Visions from Hubble Space Telescope

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White Dwarf Stars on the Run!

an illustration of a globular cluster
Astronomers used Hubble Space Telescope to analyze 3,000 white dwarfs in the 47 Tucanae globular cluster, located 16,700 light-years away in our Milky Way galaxy's southern constellation of Tucana. Until these Hubble observations, astronomers had never seen the dynamical conveyor belt in action. NASA, ESA, and H. Richer and J. Heyl (University of British Columbia, Vancouver, Canada) Acknowledgment: J. Mack (STScI) and G. Piotto (University of Padova, Italy)

Feast your eyes on this gorgeous globular cluster. It's called 47 Tucanae, and visible to observers in the southern hemisphere. It contains hundreds of thousands of stars packed into an area of space about 120 light-years across. Hubble Space Telescope has looked at this cluster many times, with different instruments, to understand the types of stars it contains, and their behavior. The most recent study identified white dwarfs that are making a beeline out of the center "city" of the cluster and headed for the "suburbs". 

Why would they do this? The cluster has many massive stars that have migrated to its core. There they stay, happily shining for millions or billions of years. But, stars also age and die, and as part of the process, they lose mass. Some types of stars shrink down to become white dwarfs, once they've lost enough mass, they can move faster than when they were lumbering giants. They tend to pick up speed in their motions, and make their way out of the central core to the edge. 

By just looking at the cluster through binoculars or a small telescope, you really can't tell which stars have moved, but Hubble instruments can do the trick by looking at specific characteristics of the light coming from the different types of stars in the cluster. 

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A Galaxy Halo Surrounds Andromeda

graphic showing how astronomers look for gas around Andromeda
Astronomers using Hubble identified the gas in Andromeda's halo by measuring how it filtered the light of distant bright background objects called quasars. It is akin to seeing the glow of a flashlight shining through a fog. This finding promises to tell astronomers more about the evolution and structure of one of the most common types of galaxies in the universe. NASA/ESA/STScI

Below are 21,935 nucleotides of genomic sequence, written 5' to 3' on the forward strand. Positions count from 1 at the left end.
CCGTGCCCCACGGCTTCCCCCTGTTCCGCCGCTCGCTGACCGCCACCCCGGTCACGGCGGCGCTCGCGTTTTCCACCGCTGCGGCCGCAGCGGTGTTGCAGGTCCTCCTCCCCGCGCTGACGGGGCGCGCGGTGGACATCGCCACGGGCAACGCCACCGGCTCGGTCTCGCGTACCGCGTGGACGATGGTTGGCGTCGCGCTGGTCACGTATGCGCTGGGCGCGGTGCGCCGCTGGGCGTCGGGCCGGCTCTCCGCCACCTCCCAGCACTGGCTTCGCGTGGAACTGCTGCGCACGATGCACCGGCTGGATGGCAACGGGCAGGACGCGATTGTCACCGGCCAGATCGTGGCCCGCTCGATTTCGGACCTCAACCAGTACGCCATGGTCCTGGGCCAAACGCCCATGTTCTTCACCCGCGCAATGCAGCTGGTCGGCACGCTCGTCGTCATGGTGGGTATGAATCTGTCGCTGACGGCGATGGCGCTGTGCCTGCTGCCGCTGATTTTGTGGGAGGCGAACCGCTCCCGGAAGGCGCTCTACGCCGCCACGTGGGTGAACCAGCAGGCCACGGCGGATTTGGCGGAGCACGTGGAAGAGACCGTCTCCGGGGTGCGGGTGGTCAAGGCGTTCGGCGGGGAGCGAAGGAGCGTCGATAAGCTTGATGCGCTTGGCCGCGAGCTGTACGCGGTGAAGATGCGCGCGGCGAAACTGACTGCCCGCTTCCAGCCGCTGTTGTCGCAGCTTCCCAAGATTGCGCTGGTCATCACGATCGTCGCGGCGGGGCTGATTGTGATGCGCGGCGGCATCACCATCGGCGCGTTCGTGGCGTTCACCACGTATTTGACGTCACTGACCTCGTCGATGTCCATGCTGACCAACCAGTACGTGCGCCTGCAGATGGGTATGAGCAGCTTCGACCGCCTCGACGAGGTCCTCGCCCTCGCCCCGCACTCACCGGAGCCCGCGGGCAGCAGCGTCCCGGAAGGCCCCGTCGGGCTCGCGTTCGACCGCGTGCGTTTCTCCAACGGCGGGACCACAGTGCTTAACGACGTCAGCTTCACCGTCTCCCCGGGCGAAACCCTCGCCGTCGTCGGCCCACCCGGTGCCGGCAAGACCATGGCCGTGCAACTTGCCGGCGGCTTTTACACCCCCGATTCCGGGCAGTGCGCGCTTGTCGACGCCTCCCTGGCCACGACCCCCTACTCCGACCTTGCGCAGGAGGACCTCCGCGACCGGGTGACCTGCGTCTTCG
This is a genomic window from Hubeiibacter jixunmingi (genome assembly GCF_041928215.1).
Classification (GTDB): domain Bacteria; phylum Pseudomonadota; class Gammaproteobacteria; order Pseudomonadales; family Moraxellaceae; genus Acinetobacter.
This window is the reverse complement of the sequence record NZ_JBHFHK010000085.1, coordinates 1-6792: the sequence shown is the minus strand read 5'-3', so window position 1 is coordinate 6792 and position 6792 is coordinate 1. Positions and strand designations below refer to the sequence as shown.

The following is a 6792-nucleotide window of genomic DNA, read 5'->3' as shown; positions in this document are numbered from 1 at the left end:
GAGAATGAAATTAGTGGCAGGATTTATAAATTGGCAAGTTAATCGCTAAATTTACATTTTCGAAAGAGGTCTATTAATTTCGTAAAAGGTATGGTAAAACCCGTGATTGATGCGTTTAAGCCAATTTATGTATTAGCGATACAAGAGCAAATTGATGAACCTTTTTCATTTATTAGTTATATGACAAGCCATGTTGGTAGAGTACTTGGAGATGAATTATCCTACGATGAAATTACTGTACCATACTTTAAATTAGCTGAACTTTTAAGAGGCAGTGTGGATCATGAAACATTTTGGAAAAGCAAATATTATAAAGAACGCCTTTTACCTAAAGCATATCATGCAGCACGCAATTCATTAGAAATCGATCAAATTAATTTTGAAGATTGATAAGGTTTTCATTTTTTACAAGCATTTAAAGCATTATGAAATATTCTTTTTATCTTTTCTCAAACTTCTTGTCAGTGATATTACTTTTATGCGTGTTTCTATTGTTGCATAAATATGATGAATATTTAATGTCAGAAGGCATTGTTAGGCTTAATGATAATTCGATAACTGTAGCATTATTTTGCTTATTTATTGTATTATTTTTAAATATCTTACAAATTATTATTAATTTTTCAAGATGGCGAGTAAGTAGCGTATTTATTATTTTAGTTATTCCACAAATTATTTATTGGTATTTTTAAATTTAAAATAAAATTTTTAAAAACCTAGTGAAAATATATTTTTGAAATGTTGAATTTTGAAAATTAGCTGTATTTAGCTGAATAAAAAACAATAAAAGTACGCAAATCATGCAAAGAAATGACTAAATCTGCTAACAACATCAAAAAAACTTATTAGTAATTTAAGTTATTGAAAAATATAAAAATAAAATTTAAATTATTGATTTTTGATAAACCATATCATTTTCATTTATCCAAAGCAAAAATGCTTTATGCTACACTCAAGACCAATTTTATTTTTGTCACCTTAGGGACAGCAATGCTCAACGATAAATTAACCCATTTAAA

Not everything that Hubble Space Telescope sees turns into a pretty picture. Some of its most fascinating discoveries don't look like much at all. But, that's okay, because sometimes the best discoveries are hidden in plain sight.

Here's a good example. Astronomers used Hubble to look at light from distant quasars as it streamed past the Andromeda Galaxy. This is the nearest neighbor spiral galaxy in space and something you can see with the naked eye from a good dark-sky spot. The big question astronomers wanted to answer was: how much gas is shrouded around Andromeda?

It's commonly known that the space between galaxies isn't empty. In some places in the universe, it's filled with gas. That's the case with Andromeda. And, astronomers know that this galaxy is about six times larger and a thousand times more massive than they once knew. Since that mass wasn't obvious as stars or nebulae, what was it?

Astronomers programmed the telescope to look at those distant quasars. It's a little like standing in a foggy area and looking for the lights of distant cars. As the quasar light streamed through the gas surrounding Andromeda, it changed the light. The change isn't visible to our eyes, but to a specialized instrument called a spectrograph, it out quite well. and indicated was that Andromeda is surrounded by a halo of hot, diffuse gas. The mass of that gas is so high that it could make another half a galaxy's worth of stars. 

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Hubble Spots 13-Billion-year-old Light from Distant Galaxy

Light from the depths of time
A Hubble Space Telescope image of the farthest spectroscopically confirmed galaxy observed to date. It existed over 13 billion years ago. The near-infrared image of the galaxy (inset) has been colored blue as suggestive of its young, and hence very blue, stars. NASA, ESA, P. Oesch and I. Momcheva (Yale University), and the 3D-HST and HUDF09/XDF Teams

Here's another image that doesn't look like much until you understand what it means. Hubble Space Telescope focused on a point in space that contains objects that existed when the universe was about 13.2 billion years old. That's so long ago that the universe was just a toddler.

What is this object? It turns out to be the most distant galaxy ever spotted. It's called EGS-zs8-1, and at the time its light left, it was the brightest and most massive objects in the early universe. 

In the image, it looks like a faint, small blob, and its bright white and ultraviolet light has traveled across 13.2 billion years for Hubble, the Spitzer Space Telescope, and the W. M. Keck Observatory in Hawai'i to detect in near-infrared light. The galaxy's light has been dimmed and attenuated into infrared wavelengths as space stretches and it travels across that great distance. 

What's next for astronomers? They'll study the early stars in this galaxy to understand the role they played in the young universe.